• Ask for a timeline of release 
  • Offer to work with their IT Department if needed

💡 Example Request

Good day Public Agency,

I would like to request the email metadata (not the bodies of the emails, but the To, From, CC, BCC, Subject, Date) for the Public Utility email address (

The metadata can be limited to include in the To, From, CC, or BCC John Smith, Jane Smith (direct or alias emails), Jacqueline Smith for the months of April, May, June, and July 2023.

The information should be provided in a machine readable format such as CSV, JSON, or XML.

It would be appreciated if you can provide a timeline for the release of these records as well.

Thank you.

🏁 Sample of Results

And here are some sample results. This particular one looks like it was copied directly from Outlook since the From/To have both emails and Names listed.

This is one known issue with exporting directly from Outlook.

⚙️ Technical Guidance for Supplying the Record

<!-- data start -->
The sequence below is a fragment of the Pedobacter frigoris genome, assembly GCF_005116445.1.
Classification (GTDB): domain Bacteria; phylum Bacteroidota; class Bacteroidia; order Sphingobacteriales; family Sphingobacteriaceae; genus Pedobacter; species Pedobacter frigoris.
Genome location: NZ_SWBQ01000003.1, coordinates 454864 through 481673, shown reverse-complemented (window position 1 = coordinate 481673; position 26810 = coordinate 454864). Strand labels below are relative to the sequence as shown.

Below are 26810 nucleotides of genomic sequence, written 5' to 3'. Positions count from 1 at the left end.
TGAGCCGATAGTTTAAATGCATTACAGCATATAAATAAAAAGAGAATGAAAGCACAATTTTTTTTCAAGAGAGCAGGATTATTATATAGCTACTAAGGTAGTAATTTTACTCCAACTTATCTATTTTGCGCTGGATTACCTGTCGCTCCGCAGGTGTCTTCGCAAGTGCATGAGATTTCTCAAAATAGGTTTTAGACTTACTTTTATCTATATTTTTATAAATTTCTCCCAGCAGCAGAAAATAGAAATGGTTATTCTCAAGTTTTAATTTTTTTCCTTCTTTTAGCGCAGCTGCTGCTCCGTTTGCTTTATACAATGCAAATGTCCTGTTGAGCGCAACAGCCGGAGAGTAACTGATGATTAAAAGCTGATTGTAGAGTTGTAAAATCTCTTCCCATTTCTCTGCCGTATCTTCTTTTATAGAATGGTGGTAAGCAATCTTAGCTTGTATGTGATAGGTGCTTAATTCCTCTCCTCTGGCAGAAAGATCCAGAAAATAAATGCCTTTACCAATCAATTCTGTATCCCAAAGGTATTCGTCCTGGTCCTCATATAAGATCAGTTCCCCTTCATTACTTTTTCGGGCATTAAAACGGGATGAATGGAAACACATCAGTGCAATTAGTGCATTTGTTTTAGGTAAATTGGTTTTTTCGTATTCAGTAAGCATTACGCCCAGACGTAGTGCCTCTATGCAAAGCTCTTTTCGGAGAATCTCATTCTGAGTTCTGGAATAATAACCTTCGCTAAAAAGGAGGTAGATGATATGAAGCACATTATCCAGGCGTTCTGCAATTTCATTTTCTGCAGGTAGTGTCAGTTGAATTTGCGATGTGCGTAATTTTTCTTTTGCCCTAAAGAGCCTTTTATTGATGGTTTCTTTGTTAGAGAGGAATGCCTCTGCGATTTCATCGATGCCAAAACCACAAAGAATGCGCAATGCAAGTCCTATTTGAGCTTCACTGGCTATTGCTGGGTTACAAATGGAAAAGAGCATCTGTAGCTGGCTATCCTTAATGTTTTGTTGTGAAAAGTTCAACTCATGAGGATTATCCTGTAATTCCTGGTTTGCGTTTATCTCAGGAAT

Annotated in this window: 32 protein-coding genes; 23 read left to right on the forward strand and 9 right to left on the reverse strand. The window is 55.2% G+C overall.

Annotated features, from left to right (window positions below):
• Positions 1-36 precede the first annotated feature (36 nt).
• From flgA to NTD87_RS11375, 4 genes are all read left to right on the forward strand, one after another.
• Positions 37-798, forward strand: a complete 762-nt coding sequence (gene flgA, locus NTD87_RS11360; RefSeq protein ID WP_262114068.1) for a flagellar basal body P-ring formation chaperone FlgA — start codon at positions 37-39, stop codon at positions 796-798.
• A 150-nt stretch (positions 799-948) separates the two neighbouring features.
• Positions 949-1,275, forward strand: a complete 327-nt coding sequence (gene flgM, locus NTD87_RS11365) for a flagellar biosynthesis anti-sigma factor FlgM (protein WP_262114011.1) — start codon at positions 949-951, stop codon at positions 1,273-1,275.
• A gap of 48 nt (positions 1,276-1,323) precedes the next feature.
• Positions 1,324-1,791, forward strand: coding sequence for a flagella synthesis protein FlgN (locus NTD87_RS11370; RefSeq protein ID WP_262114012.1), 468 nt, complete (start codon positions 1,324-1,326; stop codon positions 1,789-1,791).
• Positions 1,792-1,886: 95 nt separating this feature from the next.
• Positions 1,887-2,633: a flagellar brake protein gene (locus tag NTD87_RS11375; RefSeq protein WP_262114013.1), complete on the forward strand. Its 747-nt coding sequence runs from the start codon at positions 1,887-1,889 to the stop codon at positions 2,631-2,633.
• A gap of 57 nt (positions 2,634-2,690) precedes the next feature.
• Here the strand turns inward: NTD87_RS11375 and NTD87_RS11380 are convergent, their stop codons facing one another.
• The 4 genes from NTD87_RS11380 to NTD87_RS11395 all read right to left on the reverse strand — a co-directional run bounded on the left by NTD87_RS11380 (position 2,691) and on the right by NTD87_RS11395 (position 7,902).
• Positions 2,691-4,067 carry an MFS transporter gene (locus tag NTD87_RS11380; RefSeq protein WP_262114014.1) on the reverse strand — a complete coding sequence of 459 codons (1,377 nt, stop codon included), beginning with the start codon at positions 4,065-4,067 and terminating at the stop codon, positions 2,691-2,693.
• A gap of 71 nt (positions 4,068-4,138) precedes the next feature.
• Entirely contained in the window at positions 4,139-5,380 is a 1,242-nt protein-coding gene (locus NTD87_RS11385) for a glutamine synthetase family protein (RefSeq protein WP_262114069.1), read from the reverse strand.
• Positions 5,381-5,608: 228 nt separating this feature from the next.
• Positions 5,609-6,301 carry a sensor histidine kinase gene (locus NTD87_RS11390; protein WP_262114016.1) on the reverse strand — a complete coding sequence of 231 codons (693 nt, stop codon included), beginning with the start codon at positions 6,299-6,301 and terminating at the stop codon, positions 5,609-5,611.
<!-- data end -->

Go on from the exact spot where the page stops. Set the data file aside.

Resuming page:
🖥️ Methods: Outlook, IMAP Connection and CSV Export

  • Bring in any IMAP supported email account to Outlook
  • Sometimes a mailbox may be extremely large and require adjustments to the default settings
  • Works with any mail server that connect to Outlook
  • Direct export for emails to CSV from Outlook, based on a folder
  • Limitation is that there isn’t a date, email may resolve to a Display Name

🖥️ Methods: Exchange Server

🖥️ Methods: Google Mail

🖥️ Methods: Google Mail with Vault Access

Google provides a wonderful reference for search parameters that can be leveraged inside Vault.

Once the Vault query is finished, the Public Agency can simply download the metadata.csv file that contains all of the relevant metadata related to the search.

This is by far the easiest way to generate the metadata you need.

Below is a sample of a metadata.csv file:

👀 Visual Guide of Google Vault Exporting Flow

📚 References